The final thickness of the fired ink layer is dependent on the printing opacity (i.e. the printed ink thickness). Firing produces a dense structure, around half the thickness of the dried, unfired ink and one sixth of the thickness of the wet ink layer. The graph below outlines typical fired ink layer thickness and how it related to printing opacity:
Plot showing the measured thickness of an ink layer against the printed ink thickness. Measurements were made by electron microscopic analysis of fracture surfaces
As the plot clearly shows, each additional “100%” of printing opacity results in an increase of fired ink thickness of ~1.4 microns. However, a remaining 0.8 microns of ink thickness remains unaccounted for. This may result from the blurring of the boundary between fused layers, or from another systematic measurement phenomenon.
Fusion interface layer
During the firing of the ink onto the glass substrate, the frit in the ink melts, and the substrate exceeds its glass transition temperature (Tg). This results in a condition where the two materials can fuse together and even mix at the molecular level to some extent, with metal ions diffusing between the two layers. Consequently, and unlike in polymer-based inks, there is no formal defined interface between the substrate and the ink, and the substrate-ink monolith behaves in many ways as a single material. Exemplary micrographs are shown below:
Scanning electron micrographs of cross-sections (fracture surface) through printed ink layers. Left: 20,000x magnification, fired Dip-Tech ink, with the glass fracture surface at the upper right. Right: 1,000x magnification, polymer-based ink, with the glass fracture surface at the lower right.
In the case of the Dip-Tech ceramic ink, as discussed above, there is a clean and continuous fracture surface going through the substrate and ink layer. In contrast, a polymer ink layer can be seen to behave distinctly from its substrate – a property that ultimately can result in cracking, peeling, or other undesirable behavior.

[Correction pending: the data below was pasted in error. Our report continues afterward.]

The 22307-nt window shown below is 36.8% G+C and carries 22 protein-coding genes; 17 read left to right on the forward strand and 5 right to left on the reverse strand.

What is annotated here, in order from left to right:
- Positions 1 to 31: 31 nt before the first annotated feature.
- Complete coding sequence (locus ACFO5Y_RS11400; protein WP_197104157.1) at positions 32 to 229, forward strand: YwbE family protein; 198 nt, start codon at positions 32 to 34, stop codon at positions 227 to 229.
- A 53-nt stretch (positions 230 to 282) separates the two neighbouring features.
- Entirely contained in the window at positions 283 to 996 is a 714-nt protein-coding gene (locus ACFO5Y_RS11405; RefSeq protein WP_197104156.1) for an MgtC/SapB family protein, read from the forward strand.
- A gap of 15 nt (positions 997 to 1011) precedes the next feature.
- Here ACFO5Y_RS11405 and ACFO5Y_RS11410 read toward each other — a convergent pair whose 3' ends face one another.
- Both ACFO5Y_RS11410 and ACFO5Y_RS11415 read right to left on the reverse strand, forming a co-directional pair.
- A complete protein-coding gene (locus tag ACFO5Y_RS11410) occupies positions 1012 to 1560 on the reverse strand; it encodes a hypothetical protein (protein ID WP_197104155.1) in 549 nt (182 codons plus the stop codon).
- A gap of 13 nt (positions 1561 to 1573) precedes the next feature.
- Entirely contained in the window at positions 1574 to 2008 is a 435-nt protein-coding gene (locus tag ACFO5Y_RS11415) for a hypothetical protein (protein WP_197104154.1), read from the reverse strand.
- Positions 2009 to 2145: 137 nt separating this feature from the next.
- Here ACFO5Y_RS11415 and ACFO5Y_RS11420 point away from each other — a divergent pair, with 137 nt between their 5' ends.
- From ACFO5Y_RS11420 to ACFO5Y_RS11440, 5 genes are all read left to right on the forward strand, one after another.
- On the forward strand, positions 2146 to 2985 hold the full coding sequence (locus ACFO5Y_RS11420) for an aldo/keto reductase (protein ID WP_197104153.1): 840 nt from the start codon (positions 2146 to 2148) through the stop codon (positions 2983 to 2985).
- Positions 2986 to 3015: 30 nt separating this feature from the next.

Closely scrutinizing the interface between the ink and substrate layers, it can be seen that a sharp boundary is seen only in the polymer ink. Although the mixing between substrate and frit only occurs on the nanometer-scale, some indistinctness can be seen in the micrograph. However, the diffusion of ions between the two layers can be seen more convincingly by the use of EDAX to analyze the elemental composition of the sample at various points. This analysis picks out bismuth ions inside the substrate glass layer, which must have originated from the frit used in the ink.
The firing of the ink results in the collapse of a structure containing a certain amount of voids and organic materials. Consequently, a significant amount of gasses must be expelled from the structure during firing. Any remaining trapped gas will result in a bubble, which can alter the optical properties of the ink and provide a weak spot. To some extent, the minimizing of bubbles can be achieved by optimizing drying and firing conditions. An example of trapped bubbles is shown below:
Scanning electron micrographs of a cross-section (fracture surface) through a printed ink layer, showing bubbles of trapped gas.
Dip-Tech’s inks in general fire to produce very few bubbles, and pictures such as that above are made only by a careful search.